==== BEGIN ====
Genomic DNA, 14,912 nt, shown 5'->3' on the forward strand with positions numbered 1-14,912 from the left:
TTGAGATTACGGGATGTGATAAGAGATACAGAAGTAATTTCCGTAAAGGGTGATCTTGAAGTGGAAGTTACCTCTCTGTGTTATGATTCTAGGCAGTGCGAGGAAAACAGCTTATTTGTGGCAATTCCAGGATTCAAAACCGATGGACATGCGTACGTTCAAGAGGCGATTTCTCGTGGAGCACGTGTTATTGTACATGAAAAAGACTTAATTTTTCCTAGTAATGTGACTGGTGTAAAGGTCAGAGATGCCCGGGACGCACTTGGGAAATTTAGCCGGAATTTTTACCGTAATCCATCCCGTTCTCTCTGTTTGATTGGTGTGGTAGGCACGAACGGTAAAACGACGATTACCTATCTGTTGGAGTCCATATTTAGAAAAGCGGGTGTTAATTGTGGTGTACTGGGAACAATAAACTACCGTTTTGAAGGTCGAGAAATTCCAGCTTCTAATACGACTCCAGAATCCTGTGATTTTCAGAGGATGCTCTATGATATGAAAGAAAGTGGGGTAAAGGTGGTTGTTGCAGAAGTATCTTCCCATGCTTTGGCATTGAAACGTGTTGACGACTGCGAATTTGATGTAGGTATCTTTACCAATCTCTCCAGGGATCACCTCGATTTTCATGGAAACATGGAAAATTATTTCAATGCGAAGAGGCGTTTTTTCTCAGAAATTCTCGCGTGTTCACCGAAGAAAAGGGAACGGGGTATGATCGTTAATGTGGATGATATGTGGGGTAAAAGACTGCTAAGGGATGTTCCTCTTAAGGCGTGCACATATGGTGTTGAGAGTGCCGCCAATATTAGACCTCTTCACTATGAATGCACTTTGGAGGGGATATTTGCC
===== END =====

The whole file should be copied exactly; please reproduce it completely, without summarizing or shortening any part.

Genomic DNA, 14,912 nt, shown 5'->3' on the forward strand with positions numbered 1-14,912 from the left:
TTGAGATTACGGGATGTGATAAGAGATACAGAAGTAATTTCCGTAAAGGGTGATCTTGAAGTGGAAGTTACCTCTCTGTGTTATGATTCTAGGCAGTGCGAGGAAAACAGCTTATTTGTGGCAATTCCAGGATTCAAAACCGATGGACATGCGTACGTTCAAGAGGCGATTTCTCGTGGAGCACGTGTTATTGTACATGAAAAAGACTTAATTTTTCCTAGTAATGTGACTGGTGTAAAGGTCAGAGATGCCCGGGACGCACTTGGGAAATTTAGCCGGAATTTTTACCGTAATCCATCCCGTTCTCTCTGTTTGATTGGTGTGGTAGGCACGAACGGTAAAACGACGATTACCTATCTGTTGGAGTCCATATTTAGAAAAGCGGGTGTTAATTGTGGTGTACTGGGAACAATAAACTACCGTTTTGAAGGTCGAGAAATTCCAGCTTCTAATACGACTCCAGAATCCTGTGATTTTCAGAGGATGCTCTATGATATGAAAGAAAGTGGGGTAAAGGTGGTTGTTGCAGAAGTATCTTCCCATGCTTTGGCATTGAAACGTGTTGACGACTGCGAATTTGATGTAGGTATCTTTACCAATCTCTCCAGGGATCACCTCGATTTTCATGGAAACATGGAAAATTATTTCAATGCGAAGAGGCGTTTTTTCTCAGAAATTCTCGCGTGTTCACCGAAGAAAAGGGAACGGGGTATGATCGTTAATGTGGATGATATGTGGGGTAAAAGACTGCTAAGGGATGTTCCTCTTAAGGCGTGCACATATGGTGTTGAGAGTGCCGCCAATATTAGACCTCTTCACTATGAATGCACTTTGGAGGGGATATTTGCC